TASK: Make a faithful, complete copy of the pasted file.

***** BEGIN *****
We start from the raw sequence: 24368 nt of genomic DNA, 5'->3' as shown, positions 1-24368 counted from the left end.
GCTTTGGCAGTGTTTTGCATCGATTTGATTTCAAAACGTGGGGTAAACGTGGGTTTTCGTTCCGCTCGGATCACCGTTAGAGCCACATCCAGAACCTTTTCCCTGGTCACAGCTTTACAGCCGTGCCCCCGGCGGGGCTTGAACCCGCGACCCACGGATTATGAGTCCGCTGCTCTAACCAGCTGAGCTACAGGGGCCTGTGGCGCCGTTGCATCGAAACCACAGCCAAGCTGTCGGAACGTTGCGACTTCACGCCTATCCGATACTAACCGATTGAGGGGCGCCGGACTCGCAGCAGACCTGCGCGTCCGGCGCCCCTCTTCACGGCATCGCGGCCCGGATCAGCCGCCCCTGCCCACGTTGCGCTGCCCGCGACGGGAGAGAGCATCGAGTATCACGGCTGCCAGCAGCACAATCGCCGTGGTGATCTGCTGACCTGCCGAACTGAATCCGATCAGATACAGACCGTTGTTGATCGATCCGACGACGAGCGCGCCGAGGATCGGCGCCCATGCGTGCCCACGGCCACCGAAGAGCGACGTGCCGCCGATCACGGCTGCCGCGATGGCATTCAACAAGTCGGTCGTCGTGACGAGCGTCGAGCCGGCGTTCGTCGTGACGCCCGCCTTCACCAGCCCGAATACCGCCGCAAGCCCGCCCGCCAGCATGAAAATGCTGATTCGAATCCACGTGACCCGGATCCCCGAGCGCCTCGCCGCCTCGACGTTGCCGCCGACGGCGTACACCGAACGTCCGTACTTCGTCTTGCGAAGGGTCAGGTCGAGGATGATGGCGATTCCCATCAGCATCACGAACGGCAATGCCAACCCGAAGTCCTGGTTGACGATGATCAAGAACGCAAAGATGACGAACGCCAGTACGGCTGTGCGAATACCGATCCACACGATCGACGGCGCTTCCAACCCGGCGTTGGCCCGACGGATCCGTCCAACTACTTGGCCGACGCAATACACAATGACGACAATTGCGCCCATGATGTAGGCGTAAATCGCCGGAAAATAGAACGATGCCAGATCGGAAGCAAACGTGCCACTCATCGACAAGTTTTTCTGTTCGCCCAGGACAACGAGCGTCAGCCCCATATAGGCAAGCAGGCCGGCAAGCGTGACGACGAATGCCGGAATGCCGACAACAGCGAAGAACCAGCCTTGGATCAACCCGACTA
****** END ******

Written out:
We start from the raw sequence: 24368 nt of genomic DNA, 5'->3' as shown, positions 1-24368 counted from the left end.
GCTTTGGCAGTGTTTTGCATCGATTTGATTTCAAAACGTGGGGTAAACGTGGGTTTTCGTTCCGCTCGGATCACCGTTAGAGCCACATCCAGAACCTTTTCCCTGGTCACAGCTTTACAGCCGTGCCCCCGGCGGGGCTTGAACCCGCGACCCACGGATTATGAGTCCGCTGCTCTAACCAGCTGAGCTACAGGGGCCTGTGGCGCCGTTGCATCGAAACCACAGCCAAGCTGTCGGAACGTTGCGACTTCACGCCTATCCGATACTAACCGATTGAGGGGCGCCGGACTCGCAGCAGACCTGCGCGTCCGGCGCCCCTCTTCACGGCATCGCGGCCCGGATCAGCCGCCCCTGCCCACGTTGCGCTGCCCGCGACGGGAGAGAGCATCGAGTATCACGGCTGCCAGCAGCACAATCGCCGTGGTGATCTGCTGACCTGCCGAACTGAATCCGATCAGATACAGACCGTTGTTGATCGATCCGACGACGAGCGCGCCGAGGATCGGCGCCCATGCGTGCCCACGGCCACCGAAGAGCGACGTGCCGCCGATCACGGCTGCCGCGATGGCATTCAACAAGTCGGTCGTCGTGACGAGCGTCGAGCCGGCGTTCGTCGTGACGCCCGCCTTCACCAGCCCGAATACCGCCGCAAGCCCGCCCGCCAGCATGAAAATGCTGATTCGAATCCACGTGACCCGGATCCCCGAGCGCCTCGCCGCCTCGACGTTGCCGCCGACGGCGTACACCGAACGTCCGTACTTCGTCTTGCGAAGGGTCAGGTCGAGGATGATGGCGATTCCCATCAGCATCACGAACGGCAATGCCAACCCGAAGTCCTGGTTGACGATGATCAAGAACGCAAAGATGACGAACGCCAGTACGGCTGTGCGAATACCGATCCACACGATCGACGGCGCTTCCAACCCGGCGTTGGCCCGACGGATCCGTCCAACTACTTGGCCGACGCAATACACAATGACGACAATTGCGCCCATGATGTAGGCGTAAATCGCCGGAAAATAGAACGATGCCAGATCGGAAGCAAACGTGCCACTCATCGACAAGTTTTTCTGTTCGCCCAGGACAACGAGCGTCAGCCCCATATAGGCAAGCAGGCCGGCAAGCGTGACGACGAATGCCGGAATGCCGACAACAGCGAAGAACCAGCCTTGGATCAACCCGACTA